Research & Innovation | Overview
The clinicians in the Growth and Nutrition Program (GNP) are engaged in research and quality improvement projects aimed at broadening our understanding of pediatric feeding disorders and improving patient care.
- Access to non-dairy milk beverages and commercially available thickeners. Many of these beverages are not covered by insurance, so families must have the financial resources to purchase these products out of pocket. The inability to afford these beverages when recommended by the GNP team increases risk for malnutrition and its associated complications. The purpose of this intervention is to assess whether providing easy access to samples of such beverages and thickeners to patients with limited financial resources improves patient outcomes. This research is supported by a grant from The DAISY Foundation.
- GNP long-term outcomes: What happens to our GNP patients post-discharge? This project involves using chart review of all patients followed in our program over the past two decades to determine height, weight, and BMI outcomes. We also will study whether certain interventions are associated with increased BMI in both short- and long-term patient groups.
- Telehealth satisfaction surveys (patient and provider). To understand whether patients and providers feel that telehealth is helpful and effective, families and providers completed a 10-minute survey about their GNP telehealth experience.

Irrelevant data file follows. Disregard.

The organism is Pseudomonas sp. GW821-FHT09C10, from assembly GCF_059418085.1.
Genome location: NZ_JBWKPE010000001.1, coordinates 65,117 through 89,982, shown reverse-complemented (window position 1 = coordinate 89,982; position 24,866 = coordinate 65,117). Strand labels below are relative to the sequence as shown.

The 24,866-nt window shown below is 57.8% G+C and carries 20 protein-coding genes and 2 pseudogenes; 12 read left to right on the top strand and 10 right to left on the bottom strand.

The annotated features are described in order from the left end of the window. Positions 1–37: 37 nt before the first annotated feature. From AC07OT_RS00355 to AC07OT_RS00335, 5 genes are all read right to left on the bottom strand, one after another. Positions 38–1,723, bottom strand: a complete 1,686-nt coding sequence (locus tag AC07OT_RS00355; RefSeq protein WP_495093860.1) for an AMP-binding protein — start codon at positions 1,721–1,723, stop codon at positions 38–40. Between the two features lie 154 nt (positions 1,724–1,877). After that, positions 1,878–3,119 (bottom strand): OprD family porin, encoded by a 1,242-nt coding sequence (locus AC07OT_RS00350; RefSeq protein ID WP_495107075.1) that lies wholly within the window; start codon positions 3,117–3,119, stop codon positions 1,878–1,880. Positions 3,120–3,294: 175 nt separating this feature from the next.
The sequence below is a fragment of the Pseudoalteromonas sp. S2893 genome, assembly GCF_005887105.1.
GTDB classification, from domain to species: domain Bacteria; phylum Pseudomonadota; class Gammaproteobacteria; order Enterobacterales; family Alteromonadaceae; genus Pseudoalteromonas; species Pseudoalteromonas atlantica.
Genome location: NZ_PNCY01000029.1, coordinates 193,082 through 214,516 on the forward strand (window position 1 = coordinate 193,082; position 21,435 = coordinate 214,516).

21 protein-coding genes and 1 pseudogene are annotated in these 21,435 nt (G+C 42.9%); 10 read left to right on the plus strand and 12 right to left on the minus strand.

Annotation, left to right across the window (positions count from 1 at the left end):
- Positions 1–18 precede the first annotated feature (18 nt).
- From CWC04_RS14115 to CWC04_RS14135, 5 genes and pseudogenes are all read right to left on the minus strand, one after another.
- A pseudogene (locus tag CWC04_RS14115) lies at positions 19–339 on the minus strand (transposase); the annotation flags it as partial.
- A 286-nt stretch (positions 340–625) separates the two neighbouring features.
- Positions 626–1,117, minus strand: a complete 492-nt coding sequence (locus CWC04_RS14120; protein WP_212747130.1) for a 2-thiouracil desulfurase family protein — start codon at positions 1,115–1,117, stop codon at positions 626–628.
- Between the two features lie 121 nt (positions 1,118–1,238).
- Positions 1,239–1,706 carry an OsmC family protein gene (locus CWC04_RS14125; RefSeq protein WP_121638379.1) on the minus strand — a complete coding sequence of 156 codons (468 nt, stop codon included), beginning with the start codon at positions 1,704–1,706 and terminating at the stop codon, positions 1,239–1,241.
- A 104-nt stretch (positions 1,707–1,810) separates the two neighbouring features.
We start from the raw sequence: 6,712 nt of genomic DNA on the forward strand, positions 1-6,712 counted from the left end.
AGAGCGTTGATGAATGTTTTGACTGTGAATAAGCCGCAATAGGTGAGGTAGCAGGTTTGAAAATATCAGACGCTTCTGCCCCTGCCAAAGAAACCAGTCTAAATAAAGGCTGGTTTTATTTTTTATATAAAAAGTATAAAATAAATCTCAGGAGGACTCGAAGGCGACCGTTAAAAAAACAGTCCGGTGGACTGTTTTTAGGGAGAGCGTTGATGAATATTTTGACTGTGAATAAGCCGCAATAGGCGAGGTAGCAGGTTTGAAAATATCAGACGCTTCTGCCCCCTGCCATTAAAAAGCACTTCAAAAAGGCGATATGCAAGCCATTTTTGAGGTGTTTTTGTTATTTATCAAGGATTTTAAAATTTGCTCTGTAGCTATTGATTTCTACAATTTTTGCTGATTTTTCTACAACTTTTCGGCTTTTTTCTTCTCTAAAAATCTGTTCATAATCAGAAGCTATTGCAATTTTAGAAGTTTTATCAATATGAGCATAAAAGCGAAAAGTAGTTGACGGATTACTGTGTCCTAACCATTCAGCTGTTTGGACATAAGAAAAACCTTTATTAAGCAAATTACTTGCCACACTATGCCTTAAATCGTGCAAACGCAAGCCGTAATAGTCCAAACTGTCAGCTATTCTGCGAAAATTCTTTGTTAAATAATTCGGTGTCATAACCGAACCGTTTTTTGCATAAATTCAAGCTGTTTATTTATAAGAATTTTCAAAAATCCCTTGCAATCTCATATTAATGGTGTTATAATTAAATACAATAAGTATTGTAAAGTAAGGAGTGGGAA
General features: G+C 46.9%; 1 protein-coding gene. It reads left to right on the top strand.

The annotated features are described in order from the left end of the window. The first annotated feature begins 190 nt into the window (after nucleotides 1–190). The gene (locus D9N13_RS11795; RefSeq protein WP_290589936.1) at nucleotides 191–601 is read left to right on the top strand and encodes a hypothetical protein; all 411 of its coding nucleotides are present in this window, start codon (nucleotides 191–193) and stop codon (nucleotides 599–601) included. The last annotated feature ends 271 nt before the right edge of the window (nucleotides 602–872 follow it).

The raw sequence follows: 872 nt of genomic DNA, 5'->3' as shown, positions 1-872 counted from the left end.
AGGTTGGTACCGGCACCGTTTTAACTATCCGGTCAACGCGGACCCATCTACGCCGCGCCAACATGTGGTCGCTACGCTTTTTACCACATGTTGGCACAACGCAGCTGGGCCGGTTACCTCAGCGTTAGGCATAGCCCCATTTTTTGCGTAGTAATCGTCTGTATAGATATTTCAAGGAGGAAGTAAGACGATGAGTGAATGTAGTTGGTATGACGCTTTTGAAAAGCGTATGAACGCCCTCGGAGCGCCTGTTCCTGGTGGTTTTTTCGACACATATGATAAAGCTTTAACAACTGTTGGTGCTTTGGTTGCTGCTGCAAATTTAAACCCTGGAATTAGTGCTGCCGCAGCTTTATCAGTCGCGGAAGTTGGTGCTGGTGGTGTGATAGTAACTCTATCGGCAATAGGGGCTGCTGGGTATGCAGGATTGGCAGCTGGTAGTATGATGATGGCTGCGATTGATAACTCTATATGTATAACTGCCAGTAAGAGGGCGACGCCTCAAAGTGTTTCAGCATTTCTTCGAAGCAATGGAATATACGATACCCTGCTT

- GNP transition improvement. This project aims to improve the experience of patients who are scheduled for a new visit in the GNP.
- GNP bridge process. Our program cares for infants and young children (ages 0-7) who have feeding difficulties and struggle to gain weight. We are working to ensure a care plan that extends beyond age 7 for those patients who are not yet ready to graduate. Starting in July 2021, a subset of our team including a GI provider, dietitian, and behavioral psychologist will work with already enrolled GNP patients to help prepare them for their next step in treatment. We will work with each individual family to identify best options.
- Health disparities within GNP. Ethnic, racial, and socioeconomic health disparities are associated with other known risk factors for pediatric feeding disorders. Most research to date only includes limited populations. Better understanding patient characteristics is an important first step to identifying barriers to accessing care and ensuring equitable treatment within GNP.
Selected completed projects and presentations
Lubenow, C, Fleet, S, Carr, K, Rouse, A, Elverson, W, Truscott, K, Davidson, R D. Proposal 10849. EoE: When picky eating isn’t just picky eating. Accepted at the Annual Convention of the American Speech-Language-Hearing Association (convention cancelled). San Diego, Calif.
Davidson, R D, Carmody, J. (2021) Pediatric feeding across developmental stages: Utilizing families in outpatient treatment model. Invited presentation (selected abstract). Feeding Matters: 2021 International Pediatric Feeding Disorders Conference. Virtual Webcast.
Davidson, R D, Fleet, S. (2021). Telehealth satisfaction in a multidisciplinary pediatric feeding disorders clinic: Patient and provider perspectives (selected lighting talk). International Association of Pediatric Feeding and Swallowing Virtual Conference. Virtual Webcast.
Durban, R, Groetch, M, Meyer, R, Coleman Collins, S, Elverson, W, Friebert, A, Kabourek, J, Marchand, S M, McWilliam, V, Netting, M, Skypala, I, Van Brennan, T, Vassilopoulou, E, Vlieg-Boerstra, B, & Venter, C (2021). Dietary management of food allergy. Immunol Allergy Clin N Am, 41, 233-270. https://doi.org/10.1016/j.iac.2021.01.009